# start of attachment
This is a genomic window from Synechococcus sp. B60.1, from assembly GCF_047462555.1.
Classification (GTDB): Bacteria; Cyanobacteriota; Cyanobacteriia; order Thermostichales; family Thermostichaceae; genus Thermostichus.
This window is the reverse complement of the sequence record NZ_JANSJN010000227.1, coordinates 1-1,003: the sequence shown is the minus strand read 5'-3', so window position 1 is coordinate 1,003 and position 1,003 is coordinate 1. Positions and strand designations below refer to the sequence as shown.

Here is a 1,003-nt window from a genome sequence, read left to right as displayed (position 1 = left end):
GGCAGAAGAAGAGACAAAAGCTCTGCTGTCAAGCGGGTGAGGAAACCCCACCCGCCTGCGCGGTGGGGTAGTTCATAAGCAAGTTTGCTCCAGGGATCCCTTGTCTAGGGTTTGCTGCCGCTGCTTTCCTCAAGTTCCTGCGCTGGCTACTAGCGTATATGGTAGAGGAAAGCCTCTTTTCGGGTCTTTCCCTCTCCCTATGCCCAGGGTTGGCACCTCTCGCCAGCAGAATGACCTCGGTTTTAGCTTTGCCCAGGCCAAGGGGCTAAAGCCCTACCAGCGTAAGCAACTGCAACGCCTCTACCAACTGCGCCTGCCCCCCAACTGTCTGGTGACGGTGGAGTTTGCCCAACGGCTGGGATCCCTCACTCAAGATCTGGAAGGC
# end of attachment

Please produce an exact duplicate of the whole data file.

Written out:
This is a genomic window from Synechococcus sp. B60.1, from assembly GCF_047462555.1.
Classification (GTDB): Bacteria; Cyanobacteriota; Cyanobacteriia; order Thermostichales; family Thermostichaceae; genus Thermostichus.
This window is the reverse complement of the sequence record NZ_JANSJN010000227.1, coordinates 1-1,003: the sequence shown is the minus strand read 5'-3', so window position 1 is coordinate 1,003 and position 1,003 is coordinate 1. Positions and strand designations below refer to the sequence as shown.

Here is a 1,003-nt window from a genome sequence, read left to right as displayed (position 1 = left end):
GGCAGAAGAAGAGACAAAAGCTCTGCTGTCAAGCGGGTGAGGAAACCCCACCCGCCTGCGCGGTGGGGTAGTTCATAAGCAAGTTTGCTCCAGGGATCCCTTGTCTAGGGTTTGCTGCCGCTGCTTTCCTCAAGTTCCTGCGCTGGCTACTAGCGTATATGGTAGAGGAAAGCCTCTTTTCGGGTCTTTCCCTCTCCCTATGCCCAGGGTTGGCACCTCTCGCCAGCAGAATGACCTCGGTTTTAGCTTTGCCCAGGCCAAGGGGCTAAAGCCCTACCAGCGTAAGCAACTGCAACGCCTCTACCAACTGCGCCTGCCCCCCAACTGTCTGGTGACGGTGGAGTTTGCCCAACGGCTGGGATCCCTCACTCAAGATCTGGAAGGC